The early Years
The Verein für Socialpolitik was founded in 1873. The establishment of the association can be traced to a meeting of journalists, scientists, political activists, and businesspeople, and was directed against two popular extreme ideas of the day. One was laissez-faire social policy propagated by the German Manchester School. The other was the emerging revolutionary idea of socialism.
The objective of the founders, which were soon known as "armchair socialists" (Kathedersozialisten), was - in the words of chairman Gustav Schmoller (who served from 1890 to 1917) - to "lift, educate, and reconcile the lower classes on the basis of the existing order, so that they would fit into the organism in harmony and peace”.
Under the stewardship of Schmoller, the Verein evolved from a sociopolitical "Agitation Club" into a more neutral, multidisciplinary association, but was marked by a series of internal conflicts.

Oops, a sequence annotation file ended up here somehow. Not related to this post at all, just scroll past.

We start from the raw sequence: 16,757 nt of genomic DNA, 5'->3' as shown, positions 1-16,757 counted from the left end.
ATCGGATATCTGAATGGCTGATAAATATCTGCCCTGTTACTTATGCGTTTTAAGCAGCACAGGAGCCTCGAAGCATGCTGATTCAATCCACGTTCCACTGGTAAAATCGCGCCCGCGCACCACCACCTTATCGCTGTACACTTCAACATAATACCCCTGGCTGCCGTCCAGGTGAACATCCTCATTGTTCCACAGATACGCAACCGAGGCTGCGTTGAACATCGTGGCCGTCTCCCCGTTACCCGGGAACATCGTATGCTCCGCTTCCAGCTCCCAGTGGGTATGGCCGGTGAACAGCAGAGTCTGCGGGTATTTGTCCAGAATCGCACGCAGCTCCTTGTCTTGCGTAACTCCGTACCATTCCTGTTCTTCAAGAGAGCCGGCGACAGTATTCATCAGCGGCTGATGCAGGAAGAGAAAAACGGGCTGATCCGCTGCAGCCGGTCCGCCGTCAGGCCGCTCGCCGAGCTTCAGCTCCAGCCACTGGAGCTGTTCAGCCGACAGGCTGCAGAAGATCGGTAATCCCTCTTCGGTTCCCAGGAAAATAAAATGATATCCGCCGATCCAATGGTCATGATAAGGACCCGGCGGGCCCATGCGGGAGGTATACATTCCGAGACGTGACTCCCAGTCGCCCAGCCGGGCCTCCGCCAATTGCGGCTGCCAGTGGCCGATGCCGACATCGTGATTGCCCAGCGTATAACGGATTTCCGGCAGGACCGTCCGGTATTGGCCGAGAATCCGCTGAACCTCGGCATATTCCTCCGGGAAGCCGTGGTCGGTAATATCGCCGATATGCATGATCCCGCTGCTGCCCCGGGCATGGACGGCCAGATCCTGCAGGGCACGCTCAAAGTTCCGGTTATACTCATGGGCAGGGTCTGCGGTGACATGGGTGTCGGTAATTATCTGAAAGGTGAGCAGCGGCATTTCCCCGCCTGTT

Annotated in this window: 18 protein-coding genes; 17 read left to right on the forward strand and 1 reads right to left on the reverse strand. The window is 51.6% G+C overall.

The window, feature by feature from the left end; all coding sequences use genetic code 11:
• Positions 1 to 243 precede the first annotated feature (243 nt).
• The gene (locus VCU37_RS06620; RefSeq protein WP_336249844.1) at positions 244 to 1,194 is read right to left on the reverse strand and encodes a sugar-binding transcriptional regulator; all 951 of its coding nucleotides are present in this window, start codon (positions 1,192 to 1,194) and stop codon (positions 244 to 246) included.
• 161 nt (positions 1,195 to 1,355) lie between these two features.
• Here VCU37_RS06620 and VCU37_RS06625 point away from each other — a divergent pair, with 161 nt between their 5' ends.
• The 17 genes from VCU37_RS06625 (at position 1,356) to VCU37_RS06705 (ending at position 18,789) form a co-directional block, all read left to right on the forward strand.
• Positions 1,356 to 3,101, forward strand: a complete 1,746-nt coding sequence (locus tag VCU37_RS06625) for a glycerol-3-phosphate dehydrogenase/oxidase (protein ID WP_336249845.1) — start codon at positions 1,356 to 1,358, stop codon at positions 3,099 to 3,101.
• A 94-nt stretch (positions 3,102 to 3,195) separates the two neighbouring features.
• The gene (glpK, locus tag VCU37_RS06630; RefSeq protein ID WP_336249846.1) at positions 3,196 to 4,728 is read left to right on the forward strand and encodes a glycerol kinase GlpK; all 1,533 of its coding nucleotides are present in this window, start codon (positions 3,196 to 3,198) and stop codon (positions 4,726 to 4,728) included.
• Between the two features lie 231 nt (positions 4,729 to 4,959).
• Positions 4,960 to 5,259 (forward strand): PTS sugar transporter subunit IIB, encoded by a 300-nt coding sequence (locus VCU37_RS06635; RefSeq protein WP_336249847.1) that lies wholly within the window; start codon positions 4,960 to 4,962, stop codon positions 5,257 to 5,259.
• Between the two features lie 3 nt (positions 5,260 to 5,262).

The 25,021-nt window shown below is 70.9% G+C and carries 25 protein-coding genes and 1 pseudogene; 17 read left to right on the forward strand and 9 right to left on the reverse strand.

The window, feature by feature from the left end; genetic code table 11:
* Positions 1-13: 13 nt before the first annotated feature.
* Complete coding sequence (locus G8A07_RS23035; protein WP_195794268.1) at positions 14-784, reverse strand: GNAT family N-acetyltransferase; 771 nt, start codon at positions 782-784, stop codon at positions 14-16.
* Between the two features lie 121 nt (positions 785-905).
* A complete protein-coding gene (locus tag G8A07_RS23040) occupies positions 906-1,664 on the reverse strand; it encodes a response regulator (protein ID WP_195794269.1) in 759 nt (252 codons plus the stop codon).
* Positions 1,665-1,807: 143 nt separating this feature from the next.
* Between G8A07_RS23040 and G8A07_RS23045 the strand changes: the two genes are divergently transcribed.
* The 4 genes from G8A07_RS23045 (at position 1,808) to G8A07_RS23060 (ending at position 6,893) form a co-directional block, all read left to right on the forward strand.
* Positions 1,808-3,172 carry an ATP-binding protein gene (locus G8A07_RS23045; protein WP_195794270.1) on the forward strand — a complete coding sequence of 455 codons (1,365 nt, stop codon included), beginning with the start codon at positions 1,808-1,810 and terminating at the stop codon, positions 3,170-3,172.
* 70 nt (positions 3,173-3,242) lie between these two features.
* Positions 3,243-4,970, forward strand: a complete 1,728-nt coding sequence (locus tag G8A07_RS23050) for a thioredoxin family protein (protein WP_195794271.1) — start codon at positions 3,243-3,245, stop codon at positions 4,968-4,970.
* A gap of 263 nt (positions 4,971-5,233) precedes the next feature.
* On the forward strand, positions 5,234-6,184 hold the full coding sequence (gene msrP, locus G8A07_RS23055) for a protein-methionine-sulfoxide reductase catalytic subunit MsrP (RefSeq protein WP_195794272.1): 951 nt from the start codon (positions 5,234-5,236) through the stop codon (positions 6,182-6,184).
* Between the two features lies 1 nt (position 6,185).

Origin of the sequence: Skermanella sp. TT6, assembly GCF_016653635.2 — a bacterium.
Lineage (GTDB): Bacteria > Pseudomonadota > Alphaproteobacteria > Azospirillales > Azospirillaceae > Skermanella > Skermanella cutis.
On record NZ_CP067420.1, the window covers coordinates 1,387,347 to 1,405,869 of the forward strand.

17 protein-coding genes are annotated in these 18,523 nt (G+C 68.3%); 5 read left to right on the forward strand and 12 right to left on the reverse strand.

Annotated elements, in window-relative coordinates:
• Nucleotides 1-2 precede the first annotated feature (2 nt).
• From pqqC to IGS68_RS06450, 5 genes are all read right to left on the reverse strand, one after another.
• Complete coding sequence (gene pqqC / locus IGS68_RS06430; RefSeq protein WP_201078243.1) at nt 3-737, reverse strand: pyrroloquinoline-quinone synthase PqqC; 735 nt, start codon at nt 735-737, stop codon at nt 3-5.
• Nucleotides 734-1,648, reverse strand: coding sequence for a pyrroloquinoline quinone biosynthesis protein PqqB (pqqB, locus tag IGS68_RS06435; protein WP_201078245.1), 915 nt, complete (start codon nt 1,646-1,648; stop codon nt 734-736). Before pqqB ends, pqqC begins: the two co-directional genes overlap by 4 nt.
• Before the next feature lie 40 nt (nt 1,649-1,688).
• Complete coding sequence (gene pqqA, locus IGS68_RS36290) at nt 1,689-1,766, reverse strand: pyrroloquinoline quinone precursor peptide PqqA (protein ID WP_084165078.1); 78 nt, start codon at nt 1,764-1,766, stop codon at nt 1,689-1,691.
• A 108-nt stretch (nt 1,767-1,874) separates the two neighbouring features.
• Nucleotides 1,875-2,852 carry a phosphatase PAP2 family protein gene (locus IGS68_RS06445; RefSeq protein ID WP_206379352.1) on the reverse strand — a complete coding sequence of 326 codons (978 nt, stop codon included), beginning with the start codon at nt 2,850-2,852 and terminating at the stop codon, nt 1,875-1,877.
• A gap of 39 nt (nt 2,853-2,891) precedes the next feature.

Dissolution and a new beginning
The continuity of more than 190 published volumes of “Schriften des Vereins für Socialpolitik” (Annals of the Verein für Socialpolitik) was interrupted suddenly in 1936, when the Verein’s members voluntarily disbanded the association to avoid forced co-optation into the National Socialist "German Economics Society". In 1948, the association was reconstituted in its early form.
Gustav von Schmoller (1838 - 1917), german economist and social scientist,